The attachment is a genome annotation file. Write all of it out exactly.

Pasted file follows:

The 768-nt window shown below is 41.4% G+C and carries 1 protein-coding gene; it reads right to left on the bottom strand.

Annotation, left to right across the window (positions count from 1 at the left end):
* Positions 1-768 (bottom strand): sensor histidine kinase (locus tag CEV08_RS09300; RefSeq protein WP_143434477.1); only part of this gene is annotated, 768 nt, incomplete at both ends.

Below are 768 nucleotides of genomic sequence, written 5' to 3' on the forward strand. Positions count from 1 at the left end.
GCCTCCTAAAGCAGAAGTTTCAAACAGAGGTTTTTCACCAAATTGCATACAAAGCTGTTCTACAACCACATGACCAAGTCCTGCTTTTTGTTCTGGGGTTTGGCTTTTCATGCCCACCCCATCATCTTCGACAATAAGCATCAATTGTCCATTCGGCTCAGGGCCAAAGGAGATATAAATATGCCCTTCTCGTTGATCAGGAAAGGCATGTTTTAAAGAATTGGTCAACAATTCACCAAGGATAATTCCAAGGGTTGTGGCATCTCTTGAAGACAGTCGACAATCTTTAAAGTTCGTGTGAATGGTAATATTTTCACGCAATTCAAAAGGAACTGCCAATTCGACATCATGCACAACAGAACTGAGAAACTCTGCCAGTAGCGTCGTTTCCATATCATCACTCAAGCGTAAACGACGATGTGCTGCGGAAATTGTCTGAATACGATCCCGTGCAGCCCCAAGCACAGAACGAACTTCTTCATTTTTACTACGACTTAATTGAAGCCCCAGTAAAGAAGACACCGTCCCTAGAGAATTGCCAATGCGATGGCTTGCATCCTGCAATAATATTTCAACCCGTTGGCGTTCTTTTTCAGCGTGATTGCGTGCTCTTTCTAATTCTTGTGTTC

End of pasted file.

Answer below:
The 768-nt window shown below is 41.4% G+C and carries 1 protein-coding gene; it reads right to left on the bottom strand.

Annotation, left to right across the window (positions count from 1 at the left end):
* Positions 1-768 (bottom strand): sensor histidine kinase (locus tag CEV08_RS09300; RefSeq protein WP_143434477.1); only part of this gene is annotated, 768 nt, incomplete at both ends.

Below are 768 nucleotides of genomic sequence, written 5' to 3' on the forward strand. Positions count from 1 at the left end.
GCCTCCTAAAGCAGAAGTTTCAAACAGAGGTTTTTCACCAAATTGCATACAAAGCTGTTCTACAACCACATGACCAAGTCCTGCTTTTTGTTCTGGGGTTTGGCTTTTCATGCCCACCCCATCATCTTCGACAATAAGCATCAATTGTCCATTCGGCTCAGGGCCAAAGGAGATATAAATATGCCCTTCTCGTTGATCAGGAAAGGCATGTTTTAAAGAATTGGTCAACAATTCACCAAGGATAATTCCAAGGGTTGTGGCATCTCTTGAAGACAGTCGACAATCTTTAAAGTTCGTGTGAATGGTAATATTTTCACGCAATTCAAAAGGAACTGCCAATTCGACATCATGCACAACAGAACTGAGAAACTCTGCCAGTAGCGTCGTTTCCATATCATCACTCAAGCGTAAACGACGATGTGCTGCGGAAATTGTCTGAATACGATCCCGTGCAGCCCCAAGCACAGAACGAACTTCTTCATTTTTACTACGACTTAATTGAAGCCCCAGTAAAGAAGACACCGTCCCTAGAGAATTGCCAATGCGATGGCTTGCATCCTGCAATAATATTTCAACCCGTTGGCGTTCTTTTTCAGCGTGATTGCGTGCTCTTTCTAATTCTTGTGTTC